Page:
Ever since WhatsApp has been acquired by Facebook, its growth has become unstoppable. The two-step verification and the automatic end-to-end encryption features were introduced to strengthen the security of this app. Despite the measures, there are still some threats that you must watch out for:
- Web malware
When WhatsApp web was introduced, hackers were very quick to release WhatsApp spying apps and fake WhatsApp websites to steal data of users and distribute malware.
If you happened to download any such malicious version of WhatsApp web, that means you are also installing and distributing a malware in your computer. Hackers were to create such websites too that asked for your phone number to connect you to the server and then bombard your WhatsApp with multiple spam messages. Such scams are happening to this date too. To stay away from all such spam, it is best to directly go to web.whatsapp.com to use WhatsApp web.
- Encrypted backups
The messages sent via WhatsApp are end-to-end encrypted and your device is the only thing that can decode those messages. Your messages cannot be intercepted during transmission. But nobody can say they are safe while they are on your device. We all know it is possible to create a backup of WhatsApp messages on iCloud and Google Drive. The backup created by WhatsApp contains decrypted messages on your device. That’s why even a WhatsApp spying app can let someone read your WhatsApp conversations.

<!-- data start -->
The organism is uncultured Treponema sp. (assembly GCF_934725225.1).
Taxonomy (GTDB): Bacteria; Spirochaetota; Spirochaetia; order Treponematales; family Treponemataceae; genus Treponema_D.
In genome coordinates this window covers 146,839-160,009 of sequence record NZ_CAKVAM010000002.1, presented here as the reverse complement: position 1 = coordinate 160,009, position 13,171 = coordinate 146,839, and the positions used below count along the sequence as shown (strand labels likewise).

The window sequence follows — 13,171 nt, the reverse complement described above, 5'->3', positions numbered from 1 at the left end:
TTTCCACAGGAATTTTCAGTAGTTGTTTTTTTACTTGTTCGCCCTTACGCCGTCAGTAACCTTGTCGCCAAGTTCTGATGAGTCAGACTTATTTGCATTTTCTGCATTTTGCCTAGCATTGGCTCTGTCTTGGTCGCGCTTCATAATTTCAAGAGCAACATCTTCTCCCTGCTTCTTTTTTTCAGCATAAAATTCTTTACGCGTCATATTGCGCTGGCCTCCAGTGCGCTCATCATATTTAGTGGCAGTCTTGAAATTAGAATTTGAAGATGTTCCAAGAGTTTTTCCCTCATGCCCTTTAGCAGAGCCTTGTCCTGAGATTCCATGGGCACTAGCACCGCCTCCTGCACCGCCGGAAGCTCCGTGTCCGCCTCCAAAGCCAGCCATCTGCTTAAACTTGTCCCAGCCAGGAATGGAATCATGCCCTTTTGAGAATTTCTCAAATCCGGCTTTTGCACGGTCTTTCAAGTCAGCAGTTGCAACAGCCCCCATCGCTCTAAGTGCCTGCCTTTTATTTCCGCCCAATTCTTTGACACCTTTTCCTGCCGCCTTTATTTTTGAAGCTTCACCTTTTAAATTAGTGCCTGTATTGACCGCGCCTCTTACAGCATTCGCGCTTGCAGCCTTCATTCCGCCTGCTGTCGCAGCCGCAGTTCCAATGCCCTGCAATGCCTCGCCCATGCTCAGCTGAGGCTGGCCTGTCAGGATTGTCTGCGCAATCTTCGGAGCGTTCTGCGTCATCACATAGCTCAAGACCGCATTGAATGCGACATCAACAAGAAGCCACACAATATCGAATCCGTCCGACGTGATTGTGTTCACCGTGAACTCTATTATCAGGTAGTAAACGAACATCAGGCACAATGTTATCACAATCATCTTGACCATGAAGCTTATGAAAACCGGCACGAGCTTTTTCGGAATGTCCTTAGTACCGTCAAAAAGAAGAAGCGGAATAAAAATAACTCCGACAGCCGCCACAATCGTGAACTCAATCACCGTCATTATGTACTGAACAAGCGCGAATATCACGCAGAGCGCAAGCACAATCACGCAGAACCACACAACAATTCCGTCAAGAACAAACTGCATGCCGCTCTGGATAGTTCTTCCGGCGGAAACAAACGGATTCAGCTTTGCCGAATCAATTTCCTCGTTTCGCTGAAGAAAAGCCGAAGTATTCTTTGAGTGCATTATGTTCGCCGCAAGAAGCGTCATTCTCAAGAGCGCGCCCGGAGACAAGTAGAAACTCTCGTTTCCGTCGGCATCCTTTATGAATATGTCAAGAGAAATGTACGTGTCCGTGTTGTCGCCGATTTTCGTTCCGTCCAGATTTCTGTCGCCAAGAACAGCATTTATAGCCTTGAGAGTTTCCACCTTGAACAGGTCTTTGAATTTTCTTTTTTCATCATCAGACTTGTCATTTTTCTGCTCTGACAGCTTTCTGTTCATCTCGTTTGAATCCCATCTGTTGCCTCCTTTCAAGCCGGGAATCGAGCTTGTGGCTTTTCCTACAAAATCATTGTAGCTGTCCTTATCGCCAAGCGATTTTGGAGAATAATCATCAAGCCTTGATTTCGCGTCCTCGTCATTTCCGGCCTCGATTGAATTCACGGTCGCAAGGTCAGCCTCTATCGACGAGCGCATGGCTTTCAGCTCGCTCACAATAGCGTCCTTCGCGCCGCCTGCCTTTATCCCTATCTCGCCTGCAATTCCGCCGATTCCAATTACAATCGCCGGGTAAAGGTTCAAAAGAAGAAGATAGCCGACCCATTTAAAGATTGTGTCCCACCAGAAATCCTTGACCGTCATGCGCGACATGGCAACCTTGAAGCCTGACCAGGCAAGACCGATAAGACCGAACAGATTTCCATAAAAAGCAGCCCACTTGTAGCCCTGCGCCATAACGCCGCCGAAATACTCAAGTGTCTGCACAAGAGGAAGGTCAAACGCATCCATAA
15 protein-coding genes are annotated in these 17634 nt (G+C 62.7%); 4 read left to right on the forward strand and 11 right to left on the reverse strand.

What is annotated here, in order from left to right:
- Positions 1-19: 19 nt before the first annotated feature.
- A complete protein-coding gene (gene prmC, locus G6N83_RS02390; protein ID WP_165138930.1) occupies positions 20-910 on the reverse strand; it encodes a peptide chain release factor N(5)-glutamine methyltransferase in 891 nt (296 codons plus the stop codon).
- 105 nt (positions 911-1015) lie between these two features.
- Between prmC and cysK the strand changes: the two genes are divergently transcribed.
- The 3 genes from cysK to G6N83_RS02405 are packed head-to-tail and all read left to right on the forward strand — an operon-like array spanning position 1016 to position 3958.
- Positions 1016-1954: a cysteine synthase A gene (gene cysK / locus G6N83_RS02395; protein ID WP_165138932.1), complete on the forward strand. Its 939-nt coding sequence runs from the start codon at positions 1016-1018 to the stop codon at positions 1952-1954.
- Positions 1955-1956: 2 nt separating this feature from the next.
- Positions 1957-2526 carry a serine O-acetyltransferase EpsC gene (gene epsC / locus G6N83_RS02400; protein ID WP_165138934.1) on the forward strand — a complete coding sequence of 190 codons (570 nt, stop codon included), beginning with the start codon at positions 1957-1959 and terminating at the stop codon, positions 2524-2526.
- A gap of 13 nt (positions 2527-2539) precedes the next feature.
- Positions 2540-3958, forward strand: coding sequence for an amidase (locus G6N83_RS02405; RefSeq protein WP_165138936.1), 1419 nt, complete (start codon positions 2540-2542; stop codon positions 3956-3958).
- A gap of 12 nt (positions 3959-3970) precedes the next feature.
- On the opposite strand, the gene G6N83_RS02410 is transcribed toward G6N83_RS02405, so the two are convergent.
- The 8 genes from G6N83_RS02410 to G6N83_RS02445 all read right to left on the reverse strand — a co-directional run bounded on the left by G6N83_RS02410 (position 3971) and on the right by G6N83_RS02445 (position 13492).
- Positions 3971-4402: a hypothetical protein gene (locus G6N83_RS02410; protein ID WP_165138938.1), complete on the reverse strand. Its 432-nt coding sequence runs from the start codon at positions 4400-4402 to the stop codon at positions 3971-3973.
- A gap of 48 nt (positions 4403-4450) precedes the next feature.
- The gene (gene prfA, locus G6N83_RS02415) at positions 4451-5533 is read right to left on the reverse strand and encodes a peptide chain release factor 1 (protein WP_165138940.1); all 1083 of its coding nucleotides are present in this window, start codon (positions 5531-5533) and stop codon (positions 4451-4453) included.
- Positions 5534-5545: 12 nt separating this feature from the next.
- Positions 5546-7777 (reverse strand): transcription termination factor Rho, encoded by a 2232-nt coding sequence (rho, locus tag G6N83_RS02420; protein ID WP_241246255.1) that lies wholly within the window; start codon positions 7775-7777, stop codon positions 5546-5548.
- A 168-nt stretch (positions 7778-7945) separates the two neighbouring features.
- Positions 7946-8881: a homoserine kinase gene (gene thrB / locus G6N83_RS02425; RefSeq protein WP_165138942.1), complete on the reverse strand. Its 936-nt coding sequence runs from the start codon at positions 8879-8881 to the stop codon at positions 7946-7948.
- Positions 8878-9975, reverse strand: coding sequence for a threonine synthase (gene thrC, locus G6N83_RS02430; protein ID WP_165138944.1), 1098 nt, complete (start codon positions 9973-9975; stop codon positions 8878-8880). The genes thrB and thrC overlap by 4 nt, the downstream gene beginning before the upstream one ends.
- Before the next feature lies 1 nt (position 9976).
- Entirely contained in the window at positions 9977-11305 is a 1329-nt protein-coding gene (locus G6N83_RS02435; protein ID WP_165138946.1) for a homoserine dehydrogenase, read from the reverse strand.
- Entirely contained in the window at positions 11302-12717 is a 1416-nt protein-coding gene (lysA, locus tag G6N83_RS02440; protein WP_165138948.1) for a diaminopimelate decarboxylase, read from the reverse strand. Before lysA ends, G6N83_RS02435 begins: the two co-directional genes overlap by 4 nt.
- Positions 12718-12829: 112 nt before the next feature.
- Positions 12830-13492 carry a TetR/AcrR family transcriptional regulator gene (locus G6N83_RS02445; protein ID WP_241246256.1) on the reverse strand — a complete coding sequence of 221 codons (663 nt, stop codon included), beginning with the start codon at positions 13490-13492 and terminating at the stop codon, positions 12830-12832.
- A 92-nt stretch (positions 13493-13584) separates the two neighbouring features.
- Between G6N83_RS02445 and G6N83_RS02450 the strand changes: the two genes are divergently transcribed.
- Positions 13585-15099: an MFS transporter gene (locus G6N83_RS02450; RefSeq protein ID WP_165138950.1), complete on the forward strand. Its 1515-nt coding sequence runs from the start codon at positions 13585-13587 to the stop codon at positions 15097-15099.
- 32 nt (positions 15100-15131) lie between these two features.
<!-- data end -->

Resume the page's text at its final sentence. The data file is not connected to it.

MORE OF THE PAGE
Since the backup is not encrypted, if someone wants to access your message, all they need is to break into your daily WhatsApp backup. You are at the mercy of the cloud service for keeping your data safe. Even the government or the law enforcement can access your WhatsApp data stored on the cloud by obtaining a warrant.
- Facebook data sharing
- Vulnerabilities in encryption
The Guardian published a story that the encryption of WhatsApp can be easily exploited. Although the messages which are end-to-end encrypted cannot be read during the transmission, they are locally decrypted on your smartphone. Each user is assigned a public security key for verifying the device that is receiving a message is the intended recipient. When WhatsApp is reinstalled or moved to another phone, this key changes.
If WhatsApp can change the security keys, it can interpret and decrypt the messages too. Then, WhatsApp can also force the user to resend the messages with a new security key, allowing itself to access those messages. This seems to be something done by WhatsApp intentionally.
Technical communities argued that the Guardian did very little verification on the encryption issue. The end-to-end encryption was not entirely flawless.
Apart from these vulnerabilities, a WhatsApp spying app can compromise your chats too. If you believed WhatsApp was a secure means of communication, it is time to consider this thought. Don’t want your communications to be compromised? A simple solution is to you opt for secure alternatives to WhatsApp and protect yourself from such threats.